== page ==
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Revealed with pride and without remorse

· Secret Archive Documents for the first time outside the Vatican walls for the exhibition 'Lux in arcana' ·

The exhibition “Lux in arcana. The Vatican Secret Archives Revealed” at the Capitoline Museums in Rome opened to the public on Wednesday afternoon, 29 February. About 100 documents are on exhibit for the first time outside Vatican City State and will remain on view until 9 September. The exhibition – whose Catalogue is published by Palombi (Rome, 2012, 224 pages, € 14) – is organized by Zètema Progetto Cultura and curated by Alessandro Gonzato, Marco Maiorino, Pier Paolo Piergentili and Gianni Venditti. We publish below a translation of the introduction to the Catalogue, written in Italian by the Cardinal Archivist and Librarian.

As Archivist and Librarian of Holy Roman Church I have the rare pleasure of being able to present an exhibition that does not only concern a Vatican institution, even one as prestigious as the Vatican Secret Archives (which has chosen to celebrate its fourth centenary this way), but also an equally prestigious municipal institution of Rome, the Capitoline Museums, where the exhibition will be on display for about seven months.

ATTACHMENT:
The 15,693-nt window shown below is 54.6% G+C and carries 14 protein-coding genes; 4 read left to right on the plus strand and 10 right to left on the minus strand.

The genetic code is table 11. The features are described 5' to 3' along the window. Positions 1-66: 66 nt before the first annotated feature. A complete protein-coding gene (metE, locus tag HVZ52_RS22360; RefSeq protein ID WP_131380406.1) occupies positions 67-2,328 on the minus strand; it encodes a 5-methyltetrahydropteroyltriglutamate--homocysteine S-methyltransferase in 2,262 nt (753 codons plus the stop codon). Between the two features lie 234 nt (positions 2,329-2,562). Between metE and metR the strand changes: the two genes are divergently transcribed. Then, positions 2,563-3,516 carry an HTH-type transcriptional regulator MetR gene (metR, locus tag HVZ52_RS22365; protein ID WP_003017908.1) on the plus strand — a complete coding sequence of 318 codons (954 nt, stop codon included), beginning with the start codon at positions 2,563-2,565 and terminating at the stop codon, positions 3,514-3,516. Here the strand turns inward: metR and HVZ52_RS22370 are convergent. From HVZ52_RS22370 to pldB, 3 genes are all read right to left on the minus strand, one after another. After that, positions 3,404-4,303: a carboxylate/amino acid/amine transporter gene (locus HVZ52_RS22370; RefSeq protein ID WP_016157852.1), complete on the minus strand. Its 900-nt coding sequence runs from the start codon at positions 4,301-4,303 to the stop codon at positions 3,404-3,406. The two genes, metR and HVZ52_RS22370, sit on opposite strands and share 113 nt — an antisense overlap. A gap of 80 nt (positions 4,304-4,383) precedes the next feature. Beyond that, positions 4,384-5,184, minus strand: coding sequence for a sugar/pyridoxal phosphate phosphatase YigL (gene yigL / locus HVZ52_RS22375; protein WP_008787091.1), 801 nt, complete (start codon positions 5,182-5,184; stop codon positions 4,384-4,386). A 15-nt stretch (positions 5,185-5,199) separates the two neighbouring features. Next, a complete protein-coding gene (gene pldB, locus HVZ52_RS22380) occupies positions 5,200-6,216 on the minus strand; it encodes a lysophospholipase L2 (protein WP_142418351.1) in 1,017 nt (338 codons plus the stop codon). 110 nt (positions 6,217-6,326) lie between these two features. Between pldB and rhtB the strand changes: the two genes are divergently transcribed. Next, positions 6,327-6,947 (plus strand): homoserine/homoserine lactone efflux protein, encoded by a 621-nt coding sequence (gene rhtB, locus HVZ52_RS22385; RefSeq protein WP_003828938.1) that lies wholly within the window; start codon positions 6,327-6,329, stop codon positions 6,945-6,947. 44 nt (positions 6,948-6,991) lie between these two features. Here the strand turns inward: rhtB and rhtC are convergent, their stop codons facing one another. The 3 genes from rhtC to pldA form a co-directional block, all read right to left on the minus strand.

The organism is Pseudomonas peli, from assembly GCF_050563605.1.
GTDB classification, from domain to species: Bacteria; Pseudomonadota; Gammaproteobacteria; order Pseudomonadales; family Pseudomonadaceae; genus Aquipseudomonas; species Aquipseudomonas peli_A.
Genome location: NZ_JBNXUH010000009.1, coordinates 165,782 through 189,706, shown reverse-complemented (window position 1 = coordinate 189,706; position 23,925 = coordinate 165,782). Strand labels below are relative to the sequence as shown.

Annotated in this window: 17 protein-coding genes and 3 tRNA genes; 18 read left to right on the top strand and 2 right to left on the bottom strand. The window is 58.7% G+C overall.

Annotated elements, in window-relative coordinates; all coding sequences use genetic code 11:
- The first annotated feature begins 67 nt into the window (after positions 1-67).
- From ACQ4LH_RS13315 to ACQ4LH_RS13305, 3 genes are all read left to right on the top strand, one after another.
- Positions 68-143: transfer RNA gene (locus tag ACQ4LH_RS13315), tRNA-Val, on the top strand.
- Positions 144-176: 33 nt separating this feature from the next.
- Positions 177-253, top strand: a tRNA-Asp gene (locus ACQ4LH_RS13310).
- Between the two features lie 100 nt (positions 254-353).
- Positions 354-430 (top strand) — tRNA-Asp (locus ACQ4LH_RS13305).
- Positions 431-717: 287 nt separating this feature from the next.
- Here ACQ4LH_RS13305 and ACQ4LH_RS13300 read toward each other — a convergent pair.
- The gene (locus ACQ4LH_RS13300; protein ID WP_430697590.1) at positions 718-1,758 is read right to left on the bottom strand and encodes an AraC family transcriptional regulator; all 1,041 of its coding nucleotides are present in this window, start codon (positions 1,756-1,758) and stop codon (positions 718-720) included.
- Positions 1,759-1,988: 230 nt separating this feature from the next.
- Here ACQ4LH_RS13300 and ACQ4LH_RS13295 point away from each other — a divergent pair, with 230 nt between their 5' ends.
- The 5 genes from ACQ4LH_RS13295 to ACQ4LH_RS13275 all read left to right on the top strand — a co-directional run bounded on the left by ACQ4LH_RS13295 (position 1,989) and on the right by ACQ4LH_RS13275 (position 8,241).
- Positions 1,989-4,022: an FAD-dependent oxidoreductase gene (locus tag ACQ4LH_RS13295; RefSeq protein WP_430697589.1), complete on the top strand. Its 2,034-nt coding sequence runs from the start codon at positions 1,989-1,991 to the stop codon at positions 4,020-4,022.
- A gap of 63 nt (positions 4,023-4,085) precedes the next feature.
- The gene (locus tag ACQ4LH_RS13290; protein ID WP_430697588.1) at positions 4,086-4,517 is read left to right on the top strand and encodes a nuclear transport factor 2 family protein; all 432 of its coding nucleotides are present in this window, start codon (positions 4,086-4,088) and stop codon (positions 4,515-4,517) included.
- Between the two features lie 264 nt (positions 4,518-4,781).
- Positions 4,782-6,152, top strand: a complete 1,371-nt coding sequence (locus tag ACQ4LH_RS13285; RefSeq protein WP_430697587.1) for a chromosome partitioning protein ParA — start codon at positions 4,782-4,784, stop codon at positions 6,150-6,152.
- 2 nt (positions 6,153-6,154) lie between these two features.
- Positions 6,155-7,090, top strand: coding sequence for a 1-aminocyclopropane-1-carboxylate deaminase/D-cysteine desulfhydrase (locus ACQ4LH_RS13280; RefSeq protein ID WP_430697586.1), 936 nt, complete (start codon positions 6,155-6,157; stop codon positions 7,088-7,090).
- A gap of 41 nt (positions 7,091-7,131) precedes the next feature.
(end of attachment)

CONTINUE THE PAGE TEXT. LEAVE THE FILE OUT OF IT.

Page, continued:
Very ancient and precious Pontifical Documents, as well as important letters concerning the life of the Church in the world have left the Vatican environment for the first time and are on display for visitors to the Capitoline Hill, the traditional seat of the Government of Rome which has so many ties with the Roman Papacy.

Historical and spiritual connections are at the root of the project of the Vatican exhibition at the Capitoline. “The Vatican Secret Archives Revealed” — the subtitle of the exhibition says, and they are revealed in the centre of the City to connoisseurs and to anyone who is curious; they are revealed through a sample of the great wealth of their documentation.

The Vatican Archives are revealed without hesitation or fear, on the contrary, with the pride of having served the Church and culture over the course of four centuries, unflagging in the task of safeguarding, cataloguing, looking after and making progress in ever more advanced research.

The Vatican Archives are revealed as a cultural environment, a fascinating appeal to our memory of the past, the past of the Church, of empires, kingdoms, duchies and republics. The archives are an incentive to raise the standard of knowledge beyond the empty stereotype to which, if I am not mistaken, much of the current so-called “mass culture” unfortunately leads.

As I wish the exhibition a more than foreseeable success, I feel duty bound to thank all the Vatican organizers, and in a special way Bishop Sergio Pagano, Prefect of the Vatican Secret Archives, hence also his effective collaborators who have devoted so much energy, enthusiasm and dedication to this project and so many long hours of preparation and study.

PRINTED EDITION

 

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